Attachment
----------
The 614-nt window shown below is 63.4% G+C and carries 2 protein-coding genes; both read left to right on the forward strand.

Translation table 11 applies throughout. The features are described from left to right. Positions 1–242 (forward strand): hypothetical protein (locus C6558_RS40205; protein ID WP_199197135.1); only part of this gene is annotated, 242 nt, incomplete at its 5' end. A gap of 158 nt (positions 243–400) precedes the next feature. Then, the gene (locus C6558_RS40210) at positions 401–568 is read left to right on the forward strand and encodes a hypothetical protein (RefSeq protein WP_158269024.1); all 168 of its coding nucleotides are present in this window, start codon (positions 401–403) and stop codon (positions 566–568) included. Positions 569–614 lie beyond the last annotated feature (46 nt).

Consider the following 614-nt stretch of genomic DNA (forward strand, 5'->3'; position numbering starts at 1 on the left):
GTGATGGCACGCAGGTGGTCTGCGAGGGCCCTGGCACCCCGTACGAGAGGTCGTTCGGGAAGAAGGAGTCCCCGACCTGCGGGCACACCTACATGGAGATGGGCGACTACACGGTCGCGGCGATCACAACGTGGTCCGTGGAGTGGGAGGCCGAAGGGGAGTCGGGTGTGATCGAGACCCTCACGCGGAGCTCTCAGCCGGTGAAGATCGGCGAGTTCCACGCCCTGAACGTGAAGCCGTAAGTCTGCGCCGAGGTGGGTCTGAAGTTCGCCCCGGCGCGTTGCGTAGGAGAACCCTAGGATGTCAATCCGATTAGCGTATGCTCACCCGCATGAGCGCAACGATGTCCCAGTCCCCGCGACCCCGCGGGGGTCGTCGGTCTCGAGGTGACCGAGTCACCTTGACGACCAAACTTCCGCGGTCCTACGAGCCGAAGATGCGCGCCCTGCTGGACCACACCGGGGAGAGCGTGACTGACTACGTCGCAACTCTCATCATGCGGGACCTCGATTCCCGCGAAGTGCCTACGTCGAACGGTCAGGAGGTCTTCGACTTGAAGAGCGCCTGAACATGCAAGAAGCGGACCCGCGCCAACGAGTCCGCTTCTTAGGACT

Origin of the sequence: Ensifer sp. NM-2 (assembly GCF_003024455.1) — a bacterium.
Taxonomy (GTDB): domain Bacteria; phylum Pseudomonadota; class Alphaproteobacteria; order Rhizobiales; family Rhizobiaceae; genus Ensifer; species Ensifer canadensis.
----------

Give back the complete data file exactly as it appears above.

The 614-nt window shown below is 63.4% G+C and carries 2 protein-coding genes; both read left to right on the forward strand.

Translation table 11 applies throughout. The features are described from left to right. Positions 1–242 (forward strand): hypothetical protein (locus C6558_RS40205; protein ID WP_199197135.1); only part of this gene is annotated, 242 nt, incomplete at its 5' end. A gap of 158 nt (positions 243–400) precedes the next feature. Then, the gene (locus C6558_RS40210) at positions 401–568 is read left to right on the forward strand and encodes a hypothetical protein (RefSeq protein WP_158269024.1); all 168 of its coding nucleotides are present in this window, start codon (positions 401–403) and stop codon (positions 566–568) included. Positions 569–614 lie beyond the last annotated feature (46 nt).

Consider the following 614-nt stretch of genomic DNA (forward strand, 5'->3'; position numbering starts at 1 on the left):
GTGATGGCACGCAGGTGGTCTGCGAGGGCCCTGGCACCCCGTACGAGAGGTCGTTCGGGAAGAAGGAGTCCCCGACCTGCGGGCACACCTACATGGAGATGGGCGACTACACGGTCGCGGCGATCACAACGTGGTCCGTGGAGTGGGAGGCCGAAGGGGAGTCGGGTGTGATCGAGACCCTCACGCGGAGCTCTCAGCCGGTGAAGATCGGCGAGTTCCACGCCCTGAACGTGAAGCCGTAAGTCTGCGCCGAGGTGGGTCTGAAGTTCGCCCCGGCGCGTTGCGTAGGAGAACCCTAGGATGTCAATCCGATTAGCGTATGCTCACCCGCATGAGCGCAACGATGTCCCAGTCCCCGCGACCCCGCGGGGGTCGTCGGTCTCGAGGTGACCGAGTCACCTTGACGACCAAACTTCCGCGGTCCTACGAGCCGAAGATGCGCGCCCTGCTGGACCACACCGGGGAGAGCGTGACTGACTACGTCGCAACTCTCATCATGCGGGACCTCGATTCCCGCGAAGTGCCTACGTCGAACGGTCAGGAGGTCTTCGACTTGAAGAGCGCCTGAACATGCAAGAAGCGGACCCGCGCCAACGAGTCCGCTTCTTAGGACT

Origin of the sequence: Ensifer sp. NM-2 (assembly GCF_003024455.1) — a bacterium.
Taxonomy (GTDB): domain Bacteria; phylum Pseudomonadota; class Alphaproteobacteria; order Rhizobiales; family Rhizobiaceae; genus Ensifer; species Ensifer canadensis.